By Yves Engler
After a deadly earthquake rocked Haiti 15 months ago, most Canadians worried about uncovering those trapped, getting survivors water and connecting family members. But in the halls of power, it seems they were concerned about something very different.
According to internal documents examined by the Canadian Press this month, Canadian officials feared a post-earthquake power vacuum could lead to a “popular uprising”. Obtained through access-to-information legislation, one briefing note marked “Secret” explains, “Political fragility has increased the risks of a popular uprising, and has fed the rumour that ex-president Jean-Bertrand Aristide, currently in exile in South Africa, wants to organize a return to power.” The documents also explain the importance of strengthening the Haitian authorities ability “to contain the risks of a popular uprising.”
To police Haiti’s traumatized and suffering population 2,000 Canadian troops were deployed (alongside 10,000 American soldiers). At the same time several Heavy Urban Search and Rescue Teams in cities across the country were readied but never sent because, Foreign Affairs Minister Lawrence Cannon noted, “the government had opted to send Canadian Armed Forces instead.”
The files uncovered by the Canadian Press go to the heart (or lack thereof) of Canadian foreign-policy decision-making. Almost always strategic thinking, not compassion, motivates policy. One is hard-pressed to find an instance where compassion was more warranted than post-earthquake Haiti.
The files also tell us a great deal about Ottawa’s relationship to the hemisphere’s most impoverished nation: Canadian officials think they run the place. And they are right.
Since hosting the Jan. 2003 round-table meeting dubbed the Ottawa Initiative on Haiti, Canada has been a dominant player in Haitian life. At that meeting high level U.S., Canadian and French officials discussed overthrowing elected president Jean-Bertrand Aristide, putting the country under international trusteeship and resurrecting Haiti’s dreaded military. Thirteen months after the Ottawa Initiative meeting Aristide had been pushed out and a quasi UN trusteeship had begun.
Since that time the Haitian National Police has been heavily militarized and the winner of the recent presidential elections, Michel Martelly, plans to divert scarce state resources to re-creating the military.
Canada helped the right-wing Martelly rise to office (with about 16 per cent of voters support, since the election was largely boycotted). Canada put up $6 million for elections that excluded Haiti’s most popular political party, Fanmi Lavalas, from participating. After the first round, our representatives on an Organization of American States Mission helped force the candidate the electoral council had in second place, Jude Celestin, out of the runoff. The Center for Economic and Policy Research explained, “The international community, led by the U.S., France, and Canada, has been intensifying the pressure on the Haitian government to allow presidential candidate Michel Martelly to proceed to the second round of elections instead of [ruling party candidate] Jude Celestin.” Some Haitian officials had their U.S. visas revoked and there were threats that aid would be cut off if Martelly’s vote total wasn’t increased as per the OAS recommendation.
Half of the electoral council agreed to the OAS changes, but half didn’t. The second round was unconstitutional, noted Haïti Liberté, as “only four of the eight-member Provisional Electoral Council (CEP) have voted to proceed with the second round, one short of the five necessary. Furthermore, the first round results have not been published in the journal of record, Le Moniteur, and President Préval has not officially convoked Haitians to vote, both constitutional requirements.”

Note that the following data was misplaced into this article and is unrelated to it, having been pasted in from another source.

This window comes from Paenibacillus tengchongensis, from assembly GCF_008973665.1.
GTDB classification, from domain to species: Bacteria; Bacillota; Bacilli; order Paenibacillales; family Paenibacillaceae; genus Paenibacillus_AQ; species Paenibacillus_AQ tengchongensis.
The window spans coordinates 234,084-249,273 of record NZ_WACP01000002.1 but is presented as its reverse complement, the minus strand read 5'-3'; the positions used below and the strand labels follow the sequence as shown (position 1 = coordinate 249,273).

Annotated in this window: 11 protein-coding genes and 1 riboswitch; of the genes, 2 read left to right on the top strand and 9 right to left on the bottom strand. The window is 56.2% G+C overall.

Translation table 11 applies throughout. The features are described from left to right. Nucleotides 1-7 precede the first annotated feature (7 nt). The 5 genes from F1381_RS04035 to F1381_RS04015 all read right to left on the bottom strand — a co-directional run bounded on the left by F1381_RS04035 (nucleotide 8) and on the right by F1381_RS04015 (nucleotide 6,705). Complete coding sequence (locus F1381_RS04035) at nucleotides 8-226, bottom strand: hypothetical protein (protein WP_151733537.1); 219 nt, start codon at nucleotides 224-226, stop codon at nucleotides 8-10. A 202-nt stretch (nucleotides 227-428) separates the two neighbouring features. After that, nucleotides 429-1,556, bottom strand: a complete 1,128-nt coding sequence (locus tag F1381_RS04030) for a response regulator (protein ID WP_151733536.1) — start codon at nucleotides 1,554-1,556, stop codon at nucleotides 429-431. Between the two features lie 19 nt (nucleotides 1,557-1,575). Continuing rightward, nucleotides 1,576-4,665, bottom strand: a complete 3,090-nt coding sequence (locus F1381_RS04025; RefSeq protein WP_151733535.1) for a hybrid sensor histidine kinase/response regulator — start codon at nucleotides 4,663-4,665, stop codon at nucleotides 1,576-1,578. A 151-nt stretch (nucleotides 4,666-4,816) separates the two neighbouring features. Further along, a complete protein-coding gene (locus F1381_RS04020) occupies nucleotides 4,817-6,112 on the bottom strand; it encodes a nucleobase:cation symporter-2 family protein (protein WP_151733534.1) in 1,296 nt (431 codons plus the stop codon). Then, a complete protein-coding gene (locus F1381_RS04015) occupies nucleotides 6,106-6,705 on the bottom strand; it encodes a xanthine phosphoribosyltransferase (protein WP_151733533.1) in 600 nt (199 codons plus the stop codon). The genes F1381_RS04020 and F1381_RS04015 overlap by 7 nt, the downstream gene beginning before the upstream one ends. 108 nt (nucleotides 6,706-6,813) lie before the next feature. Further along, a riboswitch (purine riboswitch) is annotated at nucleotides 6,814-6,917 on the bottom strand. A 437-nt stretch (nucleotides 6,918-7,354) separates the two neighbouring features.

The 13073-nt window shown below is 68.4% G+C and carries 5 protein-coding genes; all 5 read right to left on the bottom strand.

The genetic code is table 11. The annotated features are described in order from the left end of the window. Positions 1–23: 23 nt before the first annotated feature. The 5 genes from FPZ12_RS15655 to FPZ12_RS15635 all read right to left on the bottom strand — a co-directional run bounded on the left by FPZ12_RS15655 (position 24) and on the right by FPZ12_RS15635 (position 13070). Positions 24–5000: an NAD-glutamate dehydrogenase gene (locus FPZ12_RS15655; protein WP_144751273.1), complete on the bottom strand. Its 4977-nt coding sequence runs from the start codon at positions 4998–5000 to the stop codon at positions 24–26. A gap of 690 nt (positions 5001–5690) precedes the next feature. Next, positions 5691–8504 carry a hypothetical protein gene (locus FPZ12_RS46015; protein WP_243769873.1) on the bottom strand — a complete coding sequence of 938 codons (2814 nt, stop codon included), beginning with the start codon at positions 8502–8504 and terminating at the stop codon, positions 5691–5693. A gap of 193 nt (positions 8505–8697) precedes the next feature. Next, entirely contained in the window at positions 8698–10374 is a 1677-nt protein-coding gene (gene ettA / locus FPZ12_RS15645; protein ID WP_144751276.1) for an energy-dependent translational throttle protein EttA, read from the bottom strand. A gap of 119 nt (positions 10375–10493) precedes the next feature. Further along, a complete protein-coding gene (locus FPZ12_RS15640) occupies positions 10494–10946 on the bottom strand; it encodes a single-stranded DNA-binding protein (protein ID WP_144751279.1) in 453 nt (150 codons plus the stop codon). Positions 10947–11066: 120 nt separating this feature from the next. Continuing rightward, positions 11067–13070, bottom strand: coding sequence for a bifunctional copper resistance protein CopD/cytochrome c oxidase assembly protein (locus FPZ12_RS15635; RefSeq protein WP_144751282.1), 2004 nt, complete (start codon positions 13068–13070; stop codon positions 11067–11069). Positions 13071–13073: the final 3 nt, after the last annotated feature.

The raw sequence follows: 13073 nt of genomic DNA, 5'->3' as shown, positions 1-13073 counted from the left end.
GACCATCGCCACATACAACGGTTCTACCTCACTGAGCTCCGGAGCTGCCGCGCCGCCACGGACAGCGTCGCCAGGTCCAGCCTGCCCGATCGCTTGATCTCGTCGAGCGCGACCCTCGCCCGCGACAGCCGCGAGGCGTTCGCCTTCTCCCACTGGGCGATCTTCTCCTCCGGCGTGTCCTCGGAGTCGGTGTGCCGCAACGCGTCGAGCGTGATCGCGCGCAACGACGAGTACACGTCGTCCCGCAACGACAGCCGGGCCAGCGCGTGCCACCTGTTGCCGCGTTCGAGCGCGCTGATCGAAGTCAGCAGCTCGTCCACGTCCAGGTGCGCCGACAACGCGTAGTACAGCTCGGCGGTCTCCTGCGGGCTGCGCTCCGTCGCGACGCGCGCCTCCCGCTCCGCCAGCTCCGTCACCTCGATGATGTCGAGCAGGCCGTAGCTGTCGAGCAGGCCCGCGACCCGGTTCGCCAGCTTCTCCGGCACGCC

The absurdity of the whole affair did not stop the Canadian government from supporting the elections and official election monitors from this country gave a thumbs-up to this farcical exercise in “democracy”. Describing the fraudulent nature of the elections, Haiti Progrès explained “the form of democracy that Washington, Paris and Ottawa want to impose on us is becoming a reality.”
One reason for this intense political interest in Haiti is the interest of Canadian investors. Canadian banks are among the very few foreign operators in Port-au-Prince and Montreal-based Gildan, one of the world’s biggest blank t-shirt makers, was the second largest employer (after the state) before the earthquake. The mining sector is almost entirely Canadian with many companies entering the country over the past few years. One Vancouver-based company, Eurasian Minerals, acquired prospecting licenses that cover approximately 10 percent of Haiti’s land mass.
To protect these foreign investors and the one percent of Haitians who own half of the country’s wealth, a 10,000-strong UN military force has been occupying the country for seven years. In a bitter irony, soldiers from one of the poorest countries in Asia, Nepal, gave Haiti a disease that thrives in impoverished societies, which lack adequate public sanitation and health systems. In October a new deployment of Nepalese troops brought a strain of cholera to Haiti that has left 5,000 dead and hundreds of thousands more ill. According to the British medical journal the Lancet, up to 800,000 Haitians will contract cholera this year.
The back story to this affair has gone largely unreported. The waste company managing the UN base, Sanco Enterprises S.A., disposed the fecal matter from the Nepalese troops into pits that seeped into the Artibonite River. Locals drank from the river, which is how the first Haitians got infected with cholera.
It’s hard to imagine a company working for the UN in Canada disposing of sewage in such a manner. But, then again the UN occupation force doesn’t much value Haitian life. The same could be said for the Canadian government.